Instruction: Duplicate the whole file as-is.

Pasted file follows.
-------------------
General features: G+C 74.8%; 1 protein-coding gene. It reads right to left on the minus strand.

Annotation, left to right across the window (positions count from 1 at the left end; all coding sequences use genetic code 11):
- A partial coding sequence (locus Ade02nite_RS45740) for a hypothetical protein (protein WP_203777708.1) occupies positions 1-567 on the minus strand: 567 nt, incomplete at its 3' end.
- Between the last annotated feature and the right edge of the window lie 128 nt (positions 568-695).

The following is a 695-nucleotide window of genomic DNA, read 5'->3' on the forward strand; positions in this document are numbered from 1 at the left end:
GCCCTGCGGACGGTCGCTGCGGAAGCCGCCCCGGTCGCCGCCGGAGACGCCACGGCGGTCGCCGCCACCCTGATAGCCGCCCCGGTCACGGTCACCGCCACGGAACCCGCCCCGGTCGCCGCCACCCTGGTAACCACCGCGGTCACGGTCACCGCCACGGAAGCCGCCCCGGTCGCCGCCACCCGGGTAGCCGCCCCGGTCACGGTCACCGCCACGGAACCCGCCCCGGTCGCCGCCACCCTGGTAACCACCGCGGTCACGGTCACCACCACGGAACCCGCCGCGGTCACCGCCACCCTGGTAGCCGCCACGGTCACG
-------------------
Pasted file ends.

General features: G+C 74.8%; 1 protein-coding gene. It reads right to left on the minus strand.

Annotation, left to right across the window (positions count from 1 at the left end; all coding sequences use genetic code 11):
- A partial coding sequence (locus Ade02nite_RS45740) for a hypothetical protein (protein WP_203777708.1) occupies positions 1-567 on the minus strand: 567 nt, incomplete at its 3' end.
- Between the last annotated feature and the right edge of the window lie 128 nt (positions 568-695).

The following is a 695-nucleotide window of genomic DNA, read 5'->3' on the forward strand; positions in this document are numbered from 1 at the left end:
GCCCTGCGGACGGTCGCTGCGGAAGCCGCCCCGGTCGCCGCCGGAGACGCCACGGCGGTCGCCGCCACCCTGATAGCCGCCCCGGTCACGGTCACCGCCACGGAACCCGCCCCGGTCGCCGCCACCCTGGTAACCACCGCGGTCACGGTCACCGCCACGGAAGCCGCCCCGGTCGCCGCCACCCGGGTAGCCGCCCCGGTCACGGTCACCGCCACGGAACCCGCCCCGGTCGCCGCCACCCTGGTAACCACCGCGGTCACGGTCACCACCACGGAACCCGCCGCGGTCACCGCCACCCTGGTAGCCGCCACGGTCACG